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The budding yeast life cycle: More complex than anticipated?

TitleThe budding yeast life cycle: More complex than anticipated?
Publication TypeJournal Article
Year of Publication2021
AuthorsFischer, G, Liti, G, Llorente, B
Date Published2021 Jan

The budding yeast, Saccharomyces cerevisiae, has served as a model for nearly a century to understand the principles of the eukaryotic life cycle. The canonical life cycle of S. cerevisiae comprises a regular alternation between haploid and diploid phases. Haploid gametes generated by sporulation are expected to quickly restore the diploid phase mainly through inbreeding via intratetrad mating or haploselfing, thereby promoting genome homozygotization. However, recent large population genomics data unveiled that heterozygosity and polyploidy are unexpectedly common. This raises the interesting paradox of a haplo-diplobiontic species being well-adapted to inbreeding and able to maintain high levels of heterozygosity and polyploidy, thereby suggesting an unanticipated complexity of the yeast life cycle. Here, we propose that unprogrammed mating type switching, heterothallism, reduced spore formation and viability, cell-cell fusion and dioecy could play key and uncharted contributions to generate and maintain heterozygosity through polyploidization.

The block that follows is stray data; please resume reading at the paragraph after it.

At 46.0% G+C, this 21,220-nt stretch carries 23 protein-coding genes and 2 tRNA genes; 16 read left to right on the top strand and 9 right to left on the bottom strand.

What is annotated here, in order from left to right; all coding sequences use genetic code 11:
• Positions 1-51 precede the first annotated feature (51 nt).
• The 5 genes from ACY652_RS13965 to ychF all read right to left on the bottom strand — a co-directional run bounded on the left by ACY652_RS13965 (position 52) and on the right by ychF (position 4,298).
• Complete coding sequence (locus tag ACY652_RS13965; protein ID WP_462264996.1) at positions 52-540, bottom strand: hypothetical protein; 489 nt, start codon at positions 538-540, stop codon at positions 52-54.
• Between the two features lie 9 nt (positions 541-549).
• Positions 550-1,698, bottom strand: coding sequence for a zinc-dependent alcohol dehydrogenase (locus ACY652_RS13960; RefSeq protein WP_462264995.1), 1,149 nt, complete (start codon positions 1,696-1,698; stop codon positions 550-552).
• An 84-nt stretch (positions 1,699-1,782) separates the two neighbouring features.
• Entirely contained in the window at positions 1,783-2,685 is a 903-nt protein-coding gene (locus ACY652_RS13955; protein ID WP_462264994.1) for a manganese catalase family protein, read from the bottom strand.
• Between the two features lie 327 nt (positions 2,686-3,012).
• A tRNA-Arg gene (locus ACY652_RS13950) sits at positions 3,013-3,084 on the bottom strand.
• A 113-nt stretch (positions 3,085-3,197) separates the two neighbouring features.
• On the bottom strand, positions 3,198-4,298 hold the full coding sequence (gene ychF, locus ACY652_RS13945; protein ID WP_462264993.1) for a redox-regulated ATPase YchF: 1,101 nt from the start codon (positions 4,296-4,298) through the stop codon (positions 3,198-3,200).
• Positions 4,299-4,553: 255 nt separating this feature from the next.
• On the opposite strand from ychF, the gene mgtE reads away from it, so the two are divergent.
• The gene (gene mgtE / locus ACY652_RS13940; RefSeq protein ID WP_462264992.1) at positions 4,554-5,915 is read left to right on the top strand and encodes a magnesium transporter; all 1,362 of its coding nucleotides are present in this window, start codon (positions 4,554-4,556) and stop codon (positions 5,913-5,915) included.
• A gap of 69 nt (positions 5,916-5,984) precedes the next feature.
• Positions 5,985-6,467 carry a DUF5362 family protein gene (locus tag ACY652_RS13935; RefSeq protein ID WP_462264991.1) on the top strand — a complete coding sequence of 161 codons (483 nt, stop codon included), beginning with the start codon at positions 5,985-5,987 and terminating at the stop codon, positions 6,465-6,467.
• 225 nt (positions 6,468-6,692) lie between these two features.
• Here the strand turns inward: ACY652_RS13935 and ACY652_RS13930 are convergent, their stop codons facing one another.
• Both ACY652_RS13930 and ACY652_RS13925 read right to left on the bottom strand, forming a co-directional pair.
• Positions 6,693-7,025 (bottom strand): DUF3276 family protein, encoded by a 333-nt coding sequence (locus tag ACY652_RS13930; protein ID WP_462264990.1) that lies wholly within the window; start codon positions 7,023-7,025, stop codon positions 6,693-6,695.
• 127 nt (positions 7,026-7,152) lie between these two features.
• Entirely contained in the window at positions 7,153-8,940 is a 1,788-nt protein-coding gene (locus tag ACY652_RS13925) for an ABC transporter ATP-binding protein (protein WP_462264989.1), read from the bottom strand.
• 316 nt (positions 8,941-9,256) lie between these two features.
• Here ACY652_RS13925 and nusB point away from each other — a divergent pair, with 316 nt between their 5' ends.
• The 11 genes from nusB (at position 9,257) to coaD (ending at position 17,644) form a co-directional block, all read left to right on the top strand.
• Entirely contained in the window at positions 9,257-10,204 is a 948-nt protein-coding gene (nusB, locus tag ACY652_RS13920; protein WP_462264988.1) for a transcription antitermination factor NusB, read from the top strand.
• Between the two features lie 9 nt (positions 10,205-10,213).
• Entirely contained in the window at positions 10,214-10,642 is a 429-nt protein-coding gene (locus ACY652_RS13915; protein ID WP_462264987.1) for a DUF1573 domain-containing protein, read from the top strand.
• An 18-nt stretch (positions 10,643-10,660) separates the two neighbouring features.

Alternate JournalYeast
PubMed ID33197073

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